Looking Back on the Recent Past!
Looking back on 2021, it cannot be denied that the pandemic, just like it did in 2020, took a lot out of all of us. COVID-19 has demanded a lot from society in general, but over the past period the pandemic has, in addition to the numerous health workers in the broadest sense of the word, also requested a lot of commitment from the military community. It soon became clear all over Europe that the existing structures were no match for this rapidly changing virus.
In many areas, the armed forces and its personnel have stepped in to support or even completely take over various tasks of a logistic and medical nature, among other things. I know I’m repeating myself, but situations such as the Italian columns of military trucks loaded with coffins of COVID-19 victims, for example, is an image I’ll never get out of my brain. And yes, let us emphasise once again that deployment of this nature also requires accompanying measures. Not only of a financial nature, but also the much-needed support of colleagues who have to process this mentally. Contrary to what policy makers sometimes think, soldiers are not numbers or robots, but people of flesh and blood with the will and commitment to assist society. But also with the request and the need to receive a minimal form of respect and recognition in return.
And then, in the early summer days, the unforeseen or at least the unexpected happened so quickly. After months of discussions and preparations for the withdrawal of our troops from Afghanistan, the Taliban took back control of the country in an unprecedentedly rapid period of days or weeks. In any case, the result was that while the return scenario was in progress and for the majority of our countries already fully implemented, we suddenly found ourselves in a serious crisis situation in which both our own and Afghan citizens had to be expelled from Afghanistan. It’s too easy to dismiss this with a simple “that’s what we always predicted!” Was it insufficient political will? The wrong military assessment? Or failing intelligence? Whatever, but the facts are there and lessons will and must be learned from them.
Just as it was thought that there was a bright spot at the end of the tunnel, unseen natural phenomena suddenly appeared that endangered the population all over Europe. Fire and water came over our territory and the deployment of the armed forces and its personnel was once again necessary in various places. In some situations, soldiers are still literally and figuratively clearing rubble and assisting the local population during this difficult period in which their possessions were lost.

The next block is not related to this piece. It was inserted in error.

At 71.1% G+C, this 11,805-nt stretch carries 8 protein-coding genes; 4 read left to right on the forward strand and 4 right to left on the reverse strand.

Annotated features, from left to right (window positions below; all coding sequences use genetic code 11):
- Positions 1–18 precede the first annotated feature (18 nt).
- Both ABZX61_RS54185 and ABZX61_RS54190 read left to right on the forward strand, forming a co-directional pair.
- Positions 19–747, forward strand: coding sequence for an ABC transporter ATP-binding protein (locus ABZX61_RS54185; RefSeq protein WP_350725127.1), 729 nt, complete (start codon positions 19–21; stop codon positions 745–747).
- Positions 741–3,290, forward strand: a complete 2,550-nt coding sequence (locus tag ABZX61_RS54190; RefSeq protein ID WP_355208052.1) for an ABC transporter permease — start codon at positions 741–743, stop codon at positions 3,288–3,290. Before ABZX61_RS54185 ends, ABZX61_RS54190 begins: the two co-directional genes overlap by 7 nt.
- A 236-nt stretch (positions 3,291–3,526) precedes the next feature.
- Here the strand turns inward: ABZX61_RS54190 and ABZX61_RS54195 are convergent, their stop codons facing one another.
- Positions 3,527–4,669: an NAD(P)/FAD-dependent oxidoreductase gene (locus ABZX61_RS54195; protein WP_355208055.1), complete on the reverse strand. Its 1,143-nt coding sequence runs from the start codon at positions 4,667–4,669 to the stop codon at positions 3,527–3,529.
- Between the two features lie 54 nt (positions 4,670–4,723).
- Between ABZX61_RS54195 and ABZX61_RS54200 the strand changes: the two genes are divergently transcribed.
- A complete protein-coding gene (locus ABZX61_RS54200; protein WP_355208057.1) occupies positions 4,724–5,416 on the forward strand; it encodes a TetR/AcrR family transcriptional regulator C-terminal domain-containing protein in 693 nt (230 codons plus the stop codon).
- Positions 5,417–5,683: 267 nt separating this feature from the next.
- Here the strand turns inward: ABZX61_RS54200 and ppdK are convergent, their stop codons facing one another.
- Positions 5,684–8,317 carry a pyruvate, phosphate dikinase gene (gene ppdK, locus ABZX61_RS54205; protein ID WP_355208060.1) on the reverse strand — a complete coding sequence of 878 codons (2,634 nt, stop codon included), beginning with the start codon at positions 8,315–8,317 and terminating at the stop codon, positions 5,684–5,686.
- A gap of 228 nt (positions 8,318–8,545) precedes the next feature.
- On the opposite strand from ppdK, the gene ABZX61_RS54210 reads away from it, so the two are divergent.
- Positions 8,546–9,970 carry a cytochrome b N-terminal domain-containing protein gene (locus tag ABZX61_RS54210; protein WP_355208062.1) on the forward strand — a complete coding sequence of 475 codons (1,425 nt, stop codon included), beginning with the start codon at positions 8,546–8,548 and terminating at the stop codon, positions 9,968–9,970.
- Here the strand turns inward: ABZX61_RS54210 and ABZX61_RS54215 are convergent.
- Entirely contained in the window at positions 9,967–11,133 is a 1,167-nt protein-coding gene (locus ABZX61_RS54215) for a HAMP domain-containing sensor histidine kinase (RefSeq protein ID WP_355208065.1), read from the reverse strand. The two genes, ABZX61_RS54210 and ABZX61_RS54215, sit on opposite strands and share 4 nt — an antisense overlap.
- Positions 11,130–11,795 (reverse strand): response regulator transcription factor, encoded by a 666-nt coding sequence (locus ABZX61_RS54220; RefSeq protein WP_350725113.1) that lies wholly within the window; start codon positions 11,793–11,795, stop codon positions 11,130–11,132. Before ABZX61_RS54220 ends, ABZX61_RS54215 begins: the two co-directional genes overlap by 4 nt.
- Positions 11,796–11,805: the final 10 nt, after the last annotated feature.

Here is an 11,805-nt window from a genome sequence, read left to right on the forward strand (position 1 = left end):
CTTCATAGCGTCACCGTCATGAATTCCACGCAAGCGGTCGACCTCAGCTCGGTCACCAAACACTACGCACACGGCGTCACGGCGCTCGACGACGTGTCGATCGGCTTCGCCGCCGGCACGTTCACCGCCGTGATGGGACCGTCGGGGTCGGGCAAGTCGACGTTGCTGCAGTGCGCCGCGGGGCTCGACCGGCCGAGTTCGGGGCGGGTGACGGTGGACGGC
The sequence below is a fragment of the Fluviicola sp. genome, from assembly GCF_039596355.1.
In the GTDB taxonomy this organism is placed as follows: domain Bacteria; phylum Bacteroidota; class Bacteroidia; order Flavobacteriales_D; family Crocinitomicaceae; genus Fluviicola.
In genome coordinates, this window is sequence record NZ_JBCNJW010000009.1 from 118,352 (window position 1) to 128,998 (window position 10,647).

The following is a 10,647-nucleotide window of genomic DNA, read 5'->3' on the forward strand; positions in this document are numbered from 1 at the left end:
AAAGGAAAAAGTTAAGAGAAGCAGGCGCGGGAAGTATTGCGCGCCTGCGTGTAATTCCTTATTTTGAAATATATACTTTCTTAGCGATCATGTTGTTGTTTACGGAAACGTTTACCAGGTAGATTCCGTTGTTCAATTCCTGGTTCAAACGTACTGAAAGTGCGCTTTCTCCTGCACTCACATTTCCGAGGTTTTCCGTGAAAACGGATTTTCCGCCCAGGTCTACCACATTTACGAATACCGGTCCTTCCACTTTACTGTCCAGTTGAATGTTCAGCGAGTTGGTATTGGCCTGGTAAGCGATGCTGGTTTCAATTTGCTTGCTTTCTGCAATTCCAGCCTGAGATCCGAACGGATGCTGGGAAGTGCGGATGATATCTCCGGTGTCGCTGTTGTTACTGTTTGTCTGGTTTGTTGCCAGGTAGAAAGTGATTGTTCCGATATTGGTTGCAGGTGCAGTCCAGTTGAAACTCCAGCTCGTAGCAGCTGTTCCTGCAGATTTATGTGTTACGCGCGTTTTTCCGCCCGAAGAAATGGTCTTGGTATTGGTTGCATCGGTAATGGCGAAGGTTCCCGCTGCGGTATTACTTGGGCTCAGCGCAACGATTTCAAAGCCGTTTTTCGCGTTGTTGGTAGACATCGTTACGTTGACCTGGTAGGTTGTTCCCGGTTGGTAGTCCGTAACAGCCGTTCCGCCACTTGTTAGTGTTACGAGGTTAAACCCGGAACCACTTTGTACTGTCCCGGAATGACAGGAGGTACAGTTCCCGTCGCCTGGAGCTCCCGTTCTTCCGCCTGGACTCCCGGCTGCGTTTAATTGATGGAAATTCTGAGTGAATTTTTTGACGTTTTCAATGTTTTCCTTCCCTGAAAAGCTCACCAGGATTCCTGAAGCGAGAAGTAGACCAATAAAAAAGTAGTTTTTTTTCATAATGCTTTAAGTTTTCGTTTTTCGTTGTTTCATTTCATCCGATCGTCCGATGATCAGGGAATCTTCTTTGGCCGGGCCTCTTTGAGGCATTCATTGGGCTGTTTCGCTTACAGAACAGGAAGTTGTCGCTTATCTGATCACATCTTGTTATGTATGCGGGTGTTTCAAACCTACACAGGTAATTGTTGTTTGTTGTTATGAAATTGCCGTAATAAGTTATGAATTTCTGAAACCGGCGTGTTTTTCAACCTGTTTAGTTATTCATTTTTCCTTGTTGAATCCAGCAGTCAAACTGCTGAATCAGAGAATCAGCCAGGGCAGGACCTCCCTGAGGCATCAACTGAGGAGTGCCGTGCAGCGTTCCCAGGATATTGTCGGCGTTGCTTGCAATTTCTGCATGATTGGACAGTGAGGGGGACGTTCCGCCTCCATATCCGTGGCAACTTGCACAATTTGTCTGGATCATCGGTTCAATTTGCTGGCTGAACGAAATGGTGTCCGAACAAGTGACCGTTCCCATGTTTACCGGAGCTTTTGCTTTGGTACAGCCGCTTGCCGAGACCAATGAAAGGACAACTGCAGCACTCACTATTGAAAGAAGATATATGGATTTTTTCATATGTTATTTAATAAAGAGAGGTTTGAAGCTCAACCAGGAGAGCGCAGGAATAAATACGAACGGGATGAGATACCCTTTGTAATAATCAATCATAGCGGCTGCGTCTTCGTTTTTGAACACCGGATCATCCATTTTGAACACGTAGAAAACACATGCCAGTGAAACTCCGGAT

But maybe that’s why the majority of us once made the choice to join the military? The choice to be deployed where and when it is necessary to assist, protect and defend our fellow citizens. And with that, the keyword of the existence as EUROMIL has fallen: citizens in uniform! Just as our predecessors and founders envisioned this in September 1972, almost 50 years ago, our struggle remains to ensure that the military community is a full part of society and not a fringe phenomenon or a mere appendage. History has proven what can happen if military personnel are not accepted as citizens of that society!
That is why it is so important that EUROMIL continues to pursue the goal that has already been set several times in the past of being part of the larger European trade union structures. While we are also facing some obstacles in this respect, it must be clear that we are determined to get closer to the European trade union world. Let’s underline that EUROMIL is not looking for titles, positions, or special statuses. We are aiming to represent every single European soldier to have good working conditions, acceptable social and human rights, and for such measures to be obtained through collective bargaining by their representative associations and unions; as citizens, but above all as workers in uniform. Shouldn’t that be the goal of every trade union? Isn’t that what is wanted for every worker, as well as those in uniform?
No doubt that 2021 was a special year. A year loaded with challenges and surprises. How 2022 will develop is still unclear, but already before the start it is seen as the “year of defence”. Cross your fingers and let’s wait and see!
Emmanuel Jacob, President